Reference Books and Style Guides, #amwriting

What an absolutely terrific post! I completely agree with Connie Jasperson about Strunk &White: too rigid, outdated (even though the general sentiment is fine). I have often recommended both Story and The Writer’s Journey to fellow writers–and I’ve promoted Rhetorical Grammar aggressively on this blog several times. This “textbook” provides a whole new way of looking at how readers read what you wrote. Invaluable! Thanks, Connie!

Life in the Realm of Fantasy

I use the internet for researching many things on a daily basis. However, in my office, some reference books must be in their hardcopy forms, such as The Chicago Manual of Style. I (and most other editors) rely on the CMOS, as it’s the most comprehensive style guide, and is geared for writers of essays and novels, fiction, and nonfiction.

Strunk and White’s Elements of Style is an acceptable beginner style guide, but is presented in an arbitrary, arrogant fashion and sometimes runs contrary to commonly accepted practice. Strunk and White’s Elements of Style is still the same book it was when it was originally conceived, as it has not changed or evolved, despite the way our modern language has changed and evolved. Because the Elements of Style is somewhat antiquated in the rules it forces upon the writer, I no longer even own a copy of it.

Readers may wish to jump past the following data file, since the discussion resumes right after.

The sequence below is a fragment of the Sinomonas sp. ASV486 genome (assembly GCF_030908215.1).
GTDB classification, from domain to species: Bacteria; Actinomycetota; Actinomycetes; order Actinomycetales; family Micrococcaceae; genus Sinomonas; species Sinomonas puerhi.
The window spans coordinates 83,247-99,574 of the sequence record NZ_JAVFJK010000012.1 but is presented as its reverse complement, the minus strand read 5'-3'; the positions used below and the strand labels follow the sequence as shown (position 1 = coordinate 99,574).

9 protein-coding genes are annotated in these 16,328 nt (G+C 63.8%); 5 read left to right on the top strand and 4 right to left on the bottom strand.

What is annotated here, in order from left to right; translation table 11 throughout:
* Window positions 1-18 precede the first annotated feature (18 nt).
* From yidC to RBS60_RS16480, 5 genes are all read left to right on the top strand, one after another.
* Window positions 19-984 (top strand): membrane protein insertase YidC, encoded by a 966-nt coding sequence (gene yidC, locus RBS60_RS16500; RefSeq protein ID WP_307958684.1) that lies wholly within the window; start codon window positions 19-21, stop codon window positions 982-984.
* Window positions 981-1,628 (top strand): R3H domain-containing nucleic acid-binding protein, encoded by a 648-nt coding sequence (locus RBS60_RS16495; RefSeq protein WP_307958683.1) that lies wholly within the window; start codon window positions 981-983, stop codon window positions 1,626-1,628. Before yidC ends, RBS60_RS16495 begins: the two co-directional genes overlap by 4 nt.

Instead, I…

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2 Comments

Filed under Editing, grammar, indie publishing, Learning to write, novels, self editing, Self-publishing, style, Writing

2 responses to “Reference Books and Style Guides, #amwriting

  1. Thank you for the reblog – and for the comments about Strunk and White. I so agree!

    Liked by 1 person

    • My pleasure. BTW, I do find thesaurus.com awfully handy. My ancient hard-cover thesaurus, used since I was a teenager, disintegrated and the paperback substitutes I’ve picked up just aren’t the same. You’ve made me consider trying a new hard-cover option. Thanks again!

      Liked by 1 person

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